In one of his most significant policy proposals, President Barack Obama committed his administration to global leadership against severe climate change, and strongly implied that the Keystone XL pipeline will be rejected, and seemed to endorse the growing movement to divest from polluting energy corporations.
On the Keystone XL controversy, Obama carefully sided with environmentalists by saying that any permit decision will depend on whether the “net impacts” of the pipeline project “significantly exacerbate the problem of carbon pollution.”
While a decision by the State Department is still pending, several environmental reviews already have determined that the Canadian-based project will have such adverse effects. Using the criteria of “net impacts” widens the scope of review to include emissions all the way from excavating the Canadian tar sands to the impacts on aquifers and farmland soils along the entire stretch of the projected project. While environmental scientists will have to argue their case before John Kerry’s State Department, the Obama criteria seems to tilt the case in their favor. To approve the project after the president’s speech would undermine its essence and purpose.
While Obama’s phrasing on Keystone XL will be the most carefully parsed, his most dramatic sentence was only one word long: “Divest.”
“Divest,” Obama said toward the end of his remarks, implicitly endorsing the environmental movement’s goal of pushing universities and other institutions into divesting their holdings in fossil fuel corporations. Obama is deeply familiar with divestment campaigns ever since his first political speech, at Occidental College on February 18, 1981, against pension investments in South African apartheid. Obama’s exact call to his young audience at Georgetown was, “Convince those in power to reduce our carbon pollution. Push your own communities to adopt smarter practices. Invest. Divest.”
The line was a response to the demands of 350 in particular, which has promised massive civil disobedience if Obama approves the pipeline.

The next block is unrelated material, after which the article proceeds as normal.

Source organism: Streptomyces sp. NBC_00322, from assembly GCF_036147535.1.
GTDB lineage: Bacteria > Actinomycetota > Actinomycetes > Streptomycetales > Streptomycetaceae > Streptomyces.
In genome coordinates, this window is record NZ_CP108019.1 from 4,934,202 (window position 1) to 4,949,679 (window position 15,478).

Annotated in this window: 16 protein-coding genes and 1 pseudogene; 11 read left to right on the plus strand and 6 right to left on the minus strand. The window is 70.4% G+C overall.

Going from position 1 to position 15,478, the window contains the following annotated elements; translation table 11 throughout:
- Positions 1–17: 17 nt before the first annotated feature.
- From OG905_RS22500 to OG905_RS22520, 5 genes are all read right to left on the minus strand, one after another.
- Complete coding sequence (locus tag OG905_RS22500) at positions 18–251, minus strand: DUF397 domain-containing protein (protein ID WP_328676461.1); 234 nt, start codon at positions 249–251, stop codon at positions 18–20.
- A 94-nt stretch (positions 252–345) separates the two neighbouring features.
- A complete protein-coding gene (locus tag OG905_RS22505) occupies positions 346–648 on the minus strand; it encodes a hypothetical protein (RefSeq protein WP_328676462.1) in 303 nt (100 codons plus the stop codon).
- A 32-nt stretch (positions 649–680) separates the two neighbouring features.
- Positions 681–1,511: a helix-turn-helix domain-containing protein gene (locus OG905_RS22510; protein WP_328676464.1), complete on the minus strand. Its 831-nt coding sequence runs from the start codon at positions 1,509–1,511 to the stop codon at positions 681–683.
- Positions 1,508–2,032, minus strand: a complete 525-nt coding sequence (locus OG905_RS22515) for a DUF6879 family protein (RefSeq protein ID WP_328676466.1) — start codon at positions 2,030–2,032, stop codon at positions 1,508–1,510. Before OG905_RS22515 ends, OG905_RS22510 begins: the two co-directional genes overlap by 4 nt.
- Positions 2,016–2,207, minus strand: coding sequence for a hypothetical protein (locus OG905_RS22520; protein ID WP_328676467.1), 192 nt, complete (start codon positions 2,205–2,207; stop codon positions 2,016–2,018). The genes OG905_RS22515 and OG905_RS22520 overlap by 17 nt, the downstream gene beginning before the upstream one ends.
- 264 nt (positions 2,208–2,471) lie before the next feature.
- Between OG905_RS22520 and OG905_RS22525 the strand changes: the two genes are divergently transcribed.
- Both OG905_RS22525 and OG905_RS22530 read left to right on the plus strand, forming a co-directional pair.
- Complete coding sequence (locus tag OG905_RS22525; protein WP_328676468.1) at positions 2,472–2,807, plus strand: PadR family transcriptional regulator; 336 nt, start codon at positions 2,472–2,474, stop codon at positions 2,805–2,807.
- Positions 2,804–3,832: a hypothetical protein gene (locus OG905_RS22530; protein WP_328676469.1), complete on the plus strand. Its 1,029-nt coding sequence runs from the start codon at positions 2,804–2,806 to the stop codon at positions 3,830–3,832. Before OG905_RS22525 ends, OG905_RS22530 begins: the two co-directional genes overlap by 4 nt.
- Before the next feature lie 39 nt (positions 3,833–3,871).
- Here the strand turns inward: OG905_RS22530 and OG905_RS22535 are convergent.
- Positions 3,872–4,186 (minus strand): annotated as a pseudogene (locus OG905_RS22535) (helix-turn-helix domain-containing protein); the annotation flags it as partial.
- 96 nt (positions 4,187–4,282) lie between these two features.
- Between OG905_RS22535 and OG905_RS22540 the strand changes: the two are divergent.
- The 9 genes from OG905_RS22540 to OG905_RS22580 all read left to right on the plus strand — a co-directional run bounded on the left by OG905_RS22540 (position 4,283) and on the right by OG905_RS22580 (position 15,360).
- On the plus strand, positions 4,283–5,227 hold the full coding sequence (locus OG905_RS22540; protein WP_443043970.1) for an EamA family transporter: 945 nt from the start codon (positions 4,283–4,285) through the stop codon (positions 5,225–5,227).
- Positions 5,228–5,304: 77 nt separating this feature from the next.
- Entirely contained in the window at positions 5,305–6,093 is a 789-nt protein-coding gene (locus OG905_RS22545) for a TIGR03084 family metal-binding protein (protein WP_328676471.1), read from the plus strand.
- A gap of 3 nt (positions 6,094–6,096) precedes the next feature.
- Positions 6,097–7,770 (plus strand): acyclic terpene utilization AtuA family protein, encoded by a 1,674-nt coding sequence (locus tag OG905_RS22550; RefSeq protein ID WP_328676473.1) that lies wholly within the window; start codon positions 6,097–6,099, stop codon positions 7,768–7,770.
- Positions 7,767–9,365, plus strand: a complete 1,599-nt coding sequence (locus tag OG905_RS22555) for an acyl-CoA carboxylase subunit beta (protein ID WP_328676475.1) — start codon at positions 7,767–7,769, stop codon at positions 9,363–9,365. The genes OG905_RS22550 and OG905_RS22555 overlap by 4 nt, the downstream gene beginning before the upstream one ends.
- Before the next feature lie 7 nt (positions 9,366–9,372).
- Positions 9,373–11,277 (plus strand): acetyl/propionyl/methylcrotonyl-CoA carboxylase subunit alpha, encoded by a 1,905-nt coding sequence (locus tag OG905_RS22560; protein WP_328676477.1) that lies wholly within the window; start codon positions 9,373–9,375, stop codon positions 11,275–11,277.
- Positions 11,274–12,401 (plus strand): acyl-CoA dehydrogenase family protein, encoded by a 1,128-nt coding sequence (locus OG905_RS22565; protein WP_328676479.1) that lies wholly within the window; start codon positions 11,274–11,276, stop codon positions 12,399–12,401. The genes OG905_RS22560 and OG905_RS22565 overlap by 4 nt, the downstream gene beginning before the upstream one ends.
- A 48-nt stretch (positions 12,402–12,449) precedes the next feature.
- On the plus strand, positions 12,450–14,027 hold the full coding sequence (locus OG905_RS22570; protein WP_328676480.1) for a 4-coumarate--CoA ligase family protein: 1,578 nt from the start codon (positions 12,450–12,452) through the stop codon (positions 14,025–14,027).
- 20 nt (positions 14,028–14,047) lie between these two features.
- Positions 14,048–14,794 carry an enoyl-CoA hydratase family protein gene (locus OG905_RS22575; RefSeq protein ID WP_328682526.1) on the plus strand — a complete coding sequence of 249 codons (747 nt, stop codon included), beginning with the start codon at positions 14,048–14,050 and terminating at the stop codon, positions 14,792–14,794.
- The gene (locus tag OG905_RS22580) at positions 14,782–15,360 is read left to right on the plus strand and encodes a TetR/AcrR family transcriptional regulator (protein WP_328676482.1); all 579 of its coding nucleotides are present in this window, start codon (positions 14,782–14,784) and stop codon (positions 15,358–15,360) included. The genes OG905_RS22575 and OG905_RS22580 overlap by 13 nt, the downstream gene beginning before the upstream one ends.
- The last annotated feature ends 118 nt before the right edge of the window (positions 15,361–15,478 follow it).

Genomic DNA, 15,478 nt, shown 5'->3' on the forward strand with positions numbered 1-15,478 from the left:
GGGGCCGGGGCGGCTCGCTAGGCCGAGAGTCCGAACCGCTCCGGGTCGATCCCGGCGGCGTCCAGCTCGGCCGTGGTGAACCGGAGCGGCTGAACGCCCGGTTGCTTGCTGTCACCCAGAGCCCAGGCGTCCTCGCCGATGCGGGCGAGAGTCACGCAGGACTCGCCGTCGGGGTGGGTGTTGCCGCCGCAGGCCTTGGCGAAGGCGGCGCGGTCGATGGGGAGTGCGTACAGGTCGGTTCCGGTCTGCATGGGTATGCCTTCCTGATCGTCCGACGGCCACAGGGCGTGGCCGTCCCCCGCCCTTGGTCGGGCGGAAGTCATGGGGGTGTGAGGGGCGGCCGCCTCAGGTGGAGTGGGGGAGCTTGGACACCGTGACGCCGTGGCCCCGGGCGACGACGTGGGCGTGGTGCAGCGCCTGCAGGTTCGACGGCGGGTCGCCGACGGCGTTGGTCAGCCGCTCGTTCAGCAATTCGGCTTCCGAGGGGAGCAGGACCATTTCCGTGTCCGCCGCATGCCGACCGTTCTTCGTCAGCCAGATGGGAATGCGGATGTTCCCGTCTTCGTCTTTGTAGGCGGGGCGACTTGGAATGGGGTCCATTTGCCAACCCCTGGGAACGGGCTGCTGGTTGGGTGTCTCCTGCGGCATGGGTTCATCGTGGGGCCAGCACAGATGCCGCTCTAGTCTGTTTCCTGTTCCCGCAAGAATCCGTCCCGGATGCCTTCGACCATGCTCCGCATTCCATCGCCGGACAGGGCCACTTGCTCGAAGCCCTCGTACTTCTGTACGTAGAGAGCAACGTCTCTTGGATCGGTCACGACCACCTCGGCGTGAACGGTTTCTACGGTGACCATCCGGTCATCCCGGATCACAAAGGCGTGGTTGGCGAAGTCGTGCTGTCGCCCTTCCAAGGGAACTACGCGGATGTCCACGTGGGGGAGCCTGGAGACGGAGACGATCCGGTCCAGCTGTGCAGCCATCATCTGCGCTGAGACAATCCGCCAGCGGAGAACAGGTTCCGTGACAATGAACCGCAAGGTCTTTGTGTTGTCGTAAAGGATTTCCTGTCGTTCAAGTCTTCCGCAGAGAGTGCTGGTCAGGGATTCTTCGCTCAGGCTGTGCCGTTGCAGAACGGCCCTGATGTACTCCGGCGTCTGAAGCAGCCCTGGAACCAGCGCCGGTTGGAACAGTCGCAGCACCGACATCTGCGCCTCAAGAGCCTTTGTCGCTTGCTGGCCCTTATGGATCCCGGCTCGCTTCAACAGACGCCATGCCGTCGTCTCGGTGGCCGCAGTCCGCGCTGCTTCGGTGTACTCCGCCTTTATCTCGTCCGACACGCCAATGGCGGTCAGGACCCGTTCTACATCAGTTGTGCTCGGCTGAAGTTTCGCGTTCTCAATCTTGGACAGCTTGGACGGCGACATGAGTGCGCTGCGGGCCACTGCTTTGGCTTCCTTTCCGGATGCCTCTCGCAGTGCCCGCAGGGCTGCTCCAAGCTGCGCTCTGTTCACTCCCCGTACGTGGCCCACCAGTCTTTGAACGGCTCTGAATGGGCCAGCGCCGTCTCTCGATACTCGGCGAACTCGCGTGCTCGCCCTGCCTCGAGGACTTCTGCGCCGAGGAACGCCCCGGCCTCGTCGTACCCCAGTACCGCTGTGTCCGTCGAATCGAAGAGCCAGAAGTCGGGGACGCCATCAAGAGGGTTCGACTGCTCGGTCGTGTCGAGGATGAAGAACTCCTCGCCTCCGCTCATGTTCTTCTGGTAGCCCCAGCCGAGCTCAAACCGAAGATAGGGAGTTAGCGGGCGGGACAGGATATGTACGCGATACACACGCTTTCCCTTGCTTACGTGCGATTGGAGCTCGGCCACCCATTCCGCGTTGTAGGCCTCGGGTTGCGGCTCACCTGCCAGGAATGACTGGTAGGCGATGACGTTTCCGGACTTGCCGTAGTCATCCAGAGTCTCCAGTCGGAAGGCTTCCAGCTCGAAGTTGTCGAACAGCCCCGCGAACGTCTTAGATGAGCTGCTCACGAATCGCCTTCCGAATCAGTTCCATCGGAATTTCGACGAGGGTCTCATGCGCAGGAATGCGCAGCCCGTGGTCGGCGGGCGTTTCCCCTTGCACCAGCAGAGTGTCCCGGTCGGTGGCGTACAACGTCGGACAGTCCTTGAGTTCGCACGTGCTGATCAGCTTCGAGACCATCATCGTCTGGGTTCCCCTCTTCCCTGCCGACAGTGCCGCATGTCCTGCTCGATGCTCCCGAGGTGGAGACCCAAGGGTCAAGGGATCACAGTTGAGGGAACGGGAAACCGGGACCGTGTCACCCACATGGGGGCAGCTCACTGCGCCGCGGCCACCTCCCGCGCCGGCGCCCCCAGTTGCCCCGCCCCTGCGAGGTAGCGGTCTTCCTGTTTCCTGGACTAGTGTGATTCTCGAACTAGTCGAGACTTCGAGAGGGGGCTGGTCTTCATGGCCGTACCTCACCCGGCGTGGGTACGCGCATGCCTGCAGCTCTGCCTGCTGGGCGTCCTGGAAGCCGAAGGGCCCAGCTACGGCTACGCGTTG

The most important policy content of the speech was Obama’s order to “put an end to the limitless dumping of carbon pollution from our power plants, and complete new pollution standards for both new and existing power plants.” Those standards, based on his authority under the Clean Air Act, will be bitterly contested and possibly delayed by the Fossil Fuel Lobby at every level. Currently, the president pointed out, there are no federal limits on carbon emissions pumped into the air from power plants. The coming Obama orders may be sufficient to prevent any new coal-fired power plants and gradually wind down existing ones, which has been a huge priority of the Sierra Club, and incidentally, New York’s Mayor Michael Bloomberg.
In addition, Obama ordered a dramatic increase in the use of green energy, doubling once more the doubling he already has achieved in the deployment of wind and solar energy, this time by sharp increases in Pentagon procurement and installations on public lands. Also the administration will set tougher energy efficiency standards for appliances, and support massive mitigation measures to protect farmlands, population centers and coastal areas from extreme storm and drought conditions.
Finally, Obama will renew his global effort to spur the campaign against global warming. His recent summit with the Chinese leadership yielded an important agreement to phase out dangerous hydrofluorocarbons. China’s participation in conservation efforts is considered essential if only to neutralize the conservative argument that the Chinese gain a competitive economic advantage by avoiding environmental costs.
Questions still remain about parts of the Obama program, including his avoidance of a definitive position on fracking, his nebulous concept of a global free trade agreement for renewables, and his endorsement of two new nuclear plants being sited in Georgia and South Carolina. Obama still clings to the notion that natural gas, with fracking, can be a “bridging fuel” to renewable resources – a position which I took in 1980, based on then-existing knowledge.
Obama is unlikely to retreat, at least in rhetoric, from his “all-of-the-above” energy platform, but this speech moves his commitment in the direction of conservation-and-renewables more than ever before. As a second-term incumbent he may be more interesting in legacy than yielding to the powerful coal industry’s agenda. Whatever progress Obama makes in spite of Congressional opposition could lock the two political parties into a gradual energy Armageddon.